As a life-long Nottingham Forest football club fan, one of my top two sporting heroes is Brian Clough (the other being Stuart ‘Psycho’ Pearce) — he took my team, a relative minnow of a team, to TWO European Cup finals in successive years and we won them both!

I think he had every right to be proud of what he did… Now the reason I mention this today is because he used to refer to himself as Old Big ‘ead. He openly loved the fact that he was that way and it made him even more of a hero in my book.

Apparently, it is not just purely over-confidence or big-headedness… If I openly testify to being the best hypnotherapist on the planet, I am not just being unnecessarily biased. Research demonstrates as much…

Ask most car drivers how good they are at the wheel and they are very likely to say and believe that they are above average (despite the fact that a large proportion of drivers must, by definition, be below average).

This is just one example of what psychologists call a “self-serving bias” or the “above average” effect. It’s part of the general tendency that most of us have to view ourselves in a particularly favourable light. Even those people who claim to have low self-esteem do this process of seeing their own perspective as being more correct in some ways. I know you know what I am talking about here today, don’t you?  

The initial thoughts we tend to have about this are that it is an ego-driven phenomena… By that, I mean that we do this because it makes us feel better about ourselves… Howevuuur… Apparently, there are at least two other more innocent explanations, not just my own brand of ‘big-headedness’ which are based on subtle flaws in our thinking. Let me explain…

According to this piece of research cited at Science Direct website:

The first possibility is that we find it easier to consider the favourable evidence for a single person than we do for a whole group. Consistent with this is the finding that people tend to be biased when comparing any single individual, not just themselves, against a group of others.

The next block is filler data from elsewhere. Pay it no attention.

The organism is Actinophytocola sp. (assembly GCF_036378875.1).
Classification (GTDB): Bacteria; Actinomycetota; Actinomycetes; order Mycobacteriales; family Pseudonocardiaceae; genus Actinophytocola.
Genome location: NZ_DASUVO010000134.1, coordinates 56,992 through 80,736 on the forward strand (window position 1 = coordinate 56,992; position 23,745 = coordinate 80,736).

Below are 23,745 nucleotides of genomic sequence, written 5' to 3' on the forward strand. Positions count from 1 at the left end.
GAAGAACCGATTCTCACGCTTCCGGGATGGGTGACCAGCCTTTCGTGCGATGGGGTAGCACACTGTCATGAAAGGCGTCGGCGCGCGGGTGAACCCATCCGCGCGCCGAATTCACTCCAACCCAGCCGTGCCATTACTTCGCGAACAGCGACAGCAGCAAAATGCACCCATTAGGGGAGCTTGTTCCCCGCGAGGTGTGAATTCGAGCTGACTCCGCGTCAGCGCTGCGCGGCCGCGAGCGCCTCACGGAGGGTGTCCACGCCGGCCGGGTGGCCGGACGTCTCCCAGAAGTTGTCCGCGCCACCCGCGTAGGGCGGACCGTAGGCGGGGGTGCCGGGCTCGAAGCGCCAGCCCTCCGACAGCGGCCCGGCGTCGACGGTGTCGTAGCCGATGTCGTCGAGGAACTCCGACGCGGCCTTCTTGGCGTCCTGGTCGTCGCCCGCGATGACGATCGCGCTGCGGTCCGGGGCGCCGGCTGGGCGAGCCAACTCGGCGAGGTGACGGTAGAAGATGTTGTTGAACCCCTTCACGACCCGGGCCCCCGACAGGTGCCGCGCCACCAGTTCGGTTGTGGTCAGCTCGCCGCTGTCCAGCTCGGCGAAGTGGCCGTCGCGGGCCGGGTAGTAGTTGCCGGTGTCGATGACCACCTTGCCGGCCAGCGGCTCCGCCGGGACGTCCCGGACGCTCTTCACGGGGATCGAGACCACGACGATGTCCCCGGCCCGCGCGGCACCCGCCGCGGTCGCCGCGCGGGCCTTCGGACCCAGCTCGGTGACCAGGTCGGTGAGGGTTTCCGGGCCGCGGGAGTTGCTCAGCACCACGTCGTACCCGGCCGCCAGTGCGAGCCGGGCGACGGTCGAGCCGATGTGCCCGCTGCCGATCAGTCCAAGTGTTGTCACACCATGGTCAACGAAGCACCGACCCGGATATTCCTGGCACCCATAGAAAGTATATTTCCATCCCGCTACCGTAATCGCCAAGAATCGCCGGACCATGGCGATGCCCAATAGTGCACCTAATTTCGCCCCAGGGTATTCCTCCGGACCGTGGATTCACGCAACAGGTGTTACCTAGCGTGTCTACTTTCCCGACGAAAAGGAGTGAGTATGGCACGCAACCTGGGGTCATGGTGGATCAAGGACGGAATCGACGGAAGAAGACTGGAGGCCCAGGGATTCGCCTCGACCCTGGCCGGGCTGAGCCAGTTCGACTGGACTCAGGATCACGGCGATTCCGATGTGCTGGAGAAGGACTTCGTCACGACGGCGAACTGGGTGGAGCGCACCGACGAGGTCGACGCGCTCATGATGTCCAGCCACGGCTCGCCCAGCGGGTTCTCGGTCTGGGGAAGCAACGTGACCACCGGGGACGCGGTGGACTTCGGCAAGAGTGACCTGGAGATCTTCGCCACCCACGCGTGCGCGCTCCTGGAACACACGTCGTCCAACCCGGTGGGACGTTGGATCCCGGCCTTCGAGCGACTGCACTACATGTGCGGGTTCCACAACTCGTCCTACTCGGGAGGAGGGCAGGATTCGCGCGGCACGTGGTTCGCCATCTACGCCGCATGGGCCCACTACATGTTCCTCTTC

There’s also the possibility that we’re biased towards the “target” in any comparison. The “target” is the entity that is being measured up against some benchmark. Following this logic, if I asked you how good all other drivers are compared with you (thus making other drivers the “target” of the comparison and you the benchmark), then this ought to reduce the bias you’d show towards yourself.

A new study has tried to get to the bottom of what causes the “above average effect” by pitching these three explanations against each other. Zlatan Krizan and Jerry Suls Dozens asked dozens of undergraduates to list a group of friends or acquaintances, to take one member of that group and then compare that individual with the rest of the group on some attribute — say, generosity.

The researchers varied the contribution of the three factors thought to cause the “above average effect” by altering whether the student or another individual was the target of the comparison, by varying whether the student was or wasn’t left among the remaining group members to be compared against, by varying the size of the group, and by switching whether it was the group or the individual who was the target of the comparison.

The researchers’ conclusion after inviting the students to perform all these comparisons was that the obvious egocentric explanation for the “above average” effect is actually far weaker than has previously been assumed.

For example, asked to compare the generosity of an individual with the generosity of the rest of the group, students still showed a preferential bias toward the individual, even if they were themselves one of the members of the rest of the group. This remained true even if the group (which the student was themselves a member of) was made the target of a comparison against an individual. In other words, it is the difficulty we have thinking about the favourable evidence for groups, as opposed to individuals, that seems to be the crucial factor underlying the “above average effect”.

So there you go… I am off the hook… πŸ™‚

I am celebrating my birthday tomorrow, it is not too late to get the card in the post along with the expensive gift, you know! Then I am off to a wedding on Friday, so I will not be around to blog much until next week… I hope you manage to get by without me πŸ˜‰  Cheerio…